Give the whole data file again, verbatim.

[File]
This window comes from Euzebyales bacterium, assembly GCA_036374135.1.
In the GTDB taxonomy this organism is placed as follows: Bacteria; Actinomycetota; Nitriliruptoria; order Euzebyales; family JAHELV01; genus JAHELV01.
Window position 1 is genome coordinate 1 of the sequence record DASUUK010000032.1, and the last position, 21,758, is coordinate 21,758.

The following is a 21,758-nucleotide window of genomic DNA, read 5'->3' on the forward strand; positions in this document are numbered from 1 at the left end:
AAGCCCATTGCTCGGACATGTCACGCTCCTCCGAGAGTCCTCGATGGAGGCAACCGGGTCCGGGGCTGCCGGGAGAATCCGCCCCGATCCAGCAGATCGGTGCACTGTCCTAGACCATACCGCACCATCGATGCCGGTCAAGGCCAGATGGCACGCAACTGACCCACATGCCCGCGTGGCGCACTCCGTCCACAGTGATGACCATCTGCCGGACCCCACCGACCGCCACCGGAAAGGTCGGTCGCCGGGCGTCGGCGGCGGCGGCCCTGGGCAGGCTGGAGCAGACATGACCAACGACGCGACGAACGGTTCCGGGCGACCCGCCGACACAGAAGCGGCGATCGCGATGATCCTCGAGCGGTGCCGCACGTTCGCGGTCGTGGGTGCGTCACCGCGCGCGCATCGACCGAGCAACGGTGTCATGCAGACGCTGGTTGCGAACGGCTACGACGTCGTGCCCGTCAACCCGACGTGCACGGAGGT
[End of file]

This window comes from Euzebyales bacterium, assembly GCA_036374135.1.
In the GTDB taxonomy this organism is placed as follows: Bacteria; Actinomycetota; Nitriliruptoria; order Euzebyales; family JAHELV01; genus JAHELV01.
Window position 1 is genome coordinate 1 of the sequence record DASUUK010000032.1, and the last position, 21,758, is coordinate 21,758.

The following is a 21,758-nucleotide window of genomic DNA, read 5'->3' on the forward strand; positions in this document are numbered from 1 at the left end:
AAGCCCATTGCTCGGACATGTCACGCTCCTCCGAGAGTCCTCGATGGAGGCAACCGGGTCCGGGGCTGCCGGGAGAATCCGCCCCGATCCAGCAGATCGGTGCACTGTCCTAGACCATACCGCACCATCGATGCCGGTCAAGGCCAGATGGCACGCAACTGACCCACATGCCCGCGTGGCGCACTCCGTCCACAGTGATGACCATCTGCCGGACCCCACCGACCGCCACCGGAAAGGTCGGTCGCCGGGCGTCGGCGGCGGCGGCCCTGGGCAGGCTGGAGCAGACATGACCAACGACGCGACGAACGGTTCCGGGCGACCCGCCGACACAGAAGCGGCGATCGCGATGATCCTCGAGCGGTGCCGCACGTTCGCGGTCGTGGGTGCGTCACCGCGCGCGCATCGACCGAGCAACGGTGTCATGCAGACGCTGGTTGCGAACGGCTACGACGTCGTGCCCGTCAACCCGACGTGCACGGAGGT